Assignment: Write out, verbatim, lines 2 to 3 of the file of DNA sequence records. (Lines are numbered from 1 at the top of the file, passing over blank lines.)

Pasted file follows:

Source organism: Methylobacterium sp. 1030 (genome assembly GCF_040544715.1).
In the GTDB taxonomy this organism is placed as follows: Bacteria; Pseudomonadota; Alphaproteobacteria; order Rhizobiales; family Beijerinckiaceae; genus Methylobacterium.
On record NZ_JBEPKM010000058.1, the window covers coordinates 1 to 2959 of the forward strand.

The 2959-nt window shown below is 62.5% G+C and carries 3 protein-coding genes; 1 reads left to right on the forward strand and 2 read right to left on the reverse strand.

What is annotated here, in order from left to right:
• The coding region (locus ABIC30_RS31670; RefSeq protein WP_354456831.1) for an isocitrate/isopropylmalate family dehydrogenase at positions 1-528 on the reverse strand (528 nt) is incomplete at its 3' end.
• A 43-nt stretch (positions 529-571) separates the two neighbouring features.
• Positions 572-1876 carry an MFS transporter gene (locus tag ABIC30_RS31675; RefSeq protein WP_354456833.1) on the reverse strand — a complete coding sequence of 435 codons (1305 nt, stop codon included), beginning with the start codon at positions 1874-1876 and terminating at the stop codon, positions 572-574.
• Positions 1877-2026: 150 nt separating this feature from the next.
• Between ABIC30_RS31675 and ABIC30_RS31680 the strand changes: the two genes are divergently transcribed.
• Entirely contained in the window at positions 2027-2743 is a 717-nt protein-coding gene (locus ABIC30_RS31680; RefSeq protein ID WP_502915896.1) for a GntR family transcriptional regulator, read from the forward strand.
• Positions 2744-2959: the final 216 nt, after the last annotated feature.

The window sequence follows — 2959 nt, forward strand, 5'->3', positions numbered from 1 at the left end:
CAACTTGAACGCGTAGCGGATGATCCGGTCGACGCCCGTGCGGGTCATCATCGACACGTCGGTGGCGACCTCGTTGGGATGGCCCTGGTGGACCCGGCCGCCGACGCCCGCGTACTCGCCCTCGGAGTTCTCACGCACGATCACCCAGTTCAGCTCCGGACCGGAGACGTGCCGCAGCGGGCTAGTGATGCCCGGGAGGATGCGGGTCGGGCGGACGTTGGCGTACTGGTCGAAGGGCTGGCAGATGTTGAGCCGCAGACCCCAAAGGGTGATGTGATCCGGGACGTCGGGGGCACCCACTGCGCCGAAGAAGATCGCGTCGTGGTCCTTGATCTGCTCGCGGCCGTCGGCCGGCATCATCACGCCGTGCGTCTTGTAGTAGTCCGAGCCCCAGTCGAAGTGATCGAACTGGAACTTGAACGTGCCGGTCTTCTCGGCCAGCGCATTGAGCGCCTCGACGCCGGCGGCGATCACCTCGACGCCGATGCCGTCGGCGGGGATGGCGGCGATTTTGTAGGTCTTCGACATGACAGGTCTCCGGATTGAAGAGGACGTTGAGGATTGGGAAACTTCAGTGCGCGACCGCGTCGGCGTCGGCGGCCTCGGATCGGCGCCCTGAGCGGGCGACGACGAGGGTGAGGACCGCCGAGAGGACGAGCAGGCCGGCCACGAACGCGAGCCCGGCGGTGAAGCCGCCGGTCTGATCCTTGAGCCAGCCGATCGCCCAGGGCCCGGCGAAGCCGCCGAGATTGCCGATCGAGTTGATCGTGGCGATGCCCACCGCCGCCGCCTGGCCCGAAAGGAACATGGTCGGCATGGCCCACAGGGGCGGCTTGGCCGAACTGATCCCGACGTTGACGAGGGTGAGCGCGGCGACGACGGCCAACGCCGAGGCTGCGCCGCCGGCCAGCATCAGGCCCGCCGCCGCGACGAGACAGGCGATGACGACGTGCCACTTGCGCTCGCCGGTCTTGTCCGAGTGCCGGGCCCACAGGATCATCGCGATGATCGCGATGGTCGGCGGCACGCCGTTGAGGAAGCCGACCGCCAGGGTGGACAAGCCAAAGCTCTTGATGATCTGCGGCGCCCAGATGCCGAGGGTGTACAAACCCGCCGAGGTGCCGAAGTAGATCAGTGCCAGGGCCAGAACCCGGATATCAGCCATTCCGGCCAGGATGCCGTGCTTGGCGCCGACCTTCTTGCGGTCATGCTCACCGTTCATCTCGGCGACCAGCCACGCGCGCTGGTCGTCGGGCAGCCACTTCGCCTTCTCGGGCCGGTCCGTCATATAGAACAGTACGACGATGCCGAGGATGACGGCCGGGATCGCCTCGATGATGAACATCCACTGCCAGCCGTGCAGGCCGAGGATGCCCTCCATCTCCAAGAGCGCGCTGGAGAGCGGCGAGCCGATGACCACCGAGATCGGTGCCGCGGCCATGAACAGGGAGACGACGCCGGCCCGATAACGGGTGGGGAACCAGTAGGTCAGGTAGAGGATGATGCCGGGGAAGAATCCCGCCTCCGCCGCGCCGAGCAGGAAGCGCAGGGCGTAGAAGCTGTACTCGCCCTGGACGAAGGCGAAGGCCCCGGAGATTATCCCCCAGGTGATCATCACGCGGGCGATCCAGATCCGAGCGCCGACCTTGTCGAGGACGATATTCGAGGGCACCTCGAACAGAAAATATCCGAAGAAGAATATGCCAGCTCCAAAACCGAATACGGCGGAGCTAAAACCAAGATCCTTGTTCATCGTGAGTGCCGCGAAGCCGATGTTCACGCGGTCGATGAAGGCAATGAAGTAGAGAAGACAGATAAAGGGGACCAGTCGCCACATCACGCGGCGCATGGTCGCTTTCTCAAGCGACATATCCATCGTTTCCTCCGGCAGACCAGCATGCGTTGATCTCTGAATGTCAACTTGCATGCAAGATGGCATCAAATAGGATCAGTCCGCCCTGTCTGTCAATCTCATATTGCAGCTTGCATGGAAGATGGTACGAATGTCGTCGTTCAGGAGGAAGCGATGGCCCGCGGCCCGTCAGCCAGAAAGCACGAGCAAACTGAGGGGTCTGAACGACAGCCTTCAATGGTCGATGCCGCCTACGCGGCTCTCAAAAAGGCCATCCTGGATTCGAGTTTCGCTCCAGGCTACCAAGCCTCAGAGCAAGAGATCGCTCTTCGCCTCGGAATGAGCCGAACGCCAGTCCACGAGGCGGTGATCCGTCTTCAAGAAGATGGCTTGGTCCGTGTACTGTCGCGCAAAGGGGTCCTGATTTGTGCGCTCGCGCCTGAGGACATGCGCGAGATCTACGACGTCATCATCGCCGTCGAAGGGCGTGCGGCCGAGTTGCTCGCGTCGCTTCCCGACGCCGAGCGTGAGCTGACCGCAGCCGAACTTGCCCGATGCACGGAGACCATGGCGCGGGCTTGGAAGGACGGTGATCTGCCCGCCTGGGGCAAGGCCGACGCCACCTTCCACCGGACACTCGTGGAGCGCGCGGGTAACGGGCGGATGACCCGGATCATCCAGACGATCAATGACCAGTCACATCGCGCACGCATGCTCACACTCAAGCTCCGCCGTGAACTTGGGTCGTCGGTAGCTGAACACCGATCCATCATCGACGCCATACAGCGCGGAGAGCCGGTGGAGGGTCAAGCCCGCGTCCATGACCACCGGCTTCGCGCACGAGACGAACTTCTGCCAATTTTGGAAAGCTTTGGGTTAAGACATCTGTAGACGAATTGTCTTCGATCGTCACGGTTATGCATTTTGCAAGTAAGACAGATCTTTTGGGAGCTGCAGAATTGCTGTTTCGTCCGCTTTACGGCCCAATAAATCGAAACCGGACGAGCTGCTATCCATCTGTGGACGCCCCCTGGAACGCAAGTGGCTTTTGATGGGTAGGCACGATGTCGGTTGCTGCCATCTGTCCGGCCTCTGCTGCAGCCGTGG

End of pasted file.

In the GTDB taxonomy this organism is placed as follows: Bacteria; Pseudomonadota; Alphaproteobacteria; order Rhizobiales; family Beijerinckiaceae; genus Methylobacterium.
On record NZ_JBEPKM010000058.1, the window covers coordinates 1 to 2959 of the forward strand.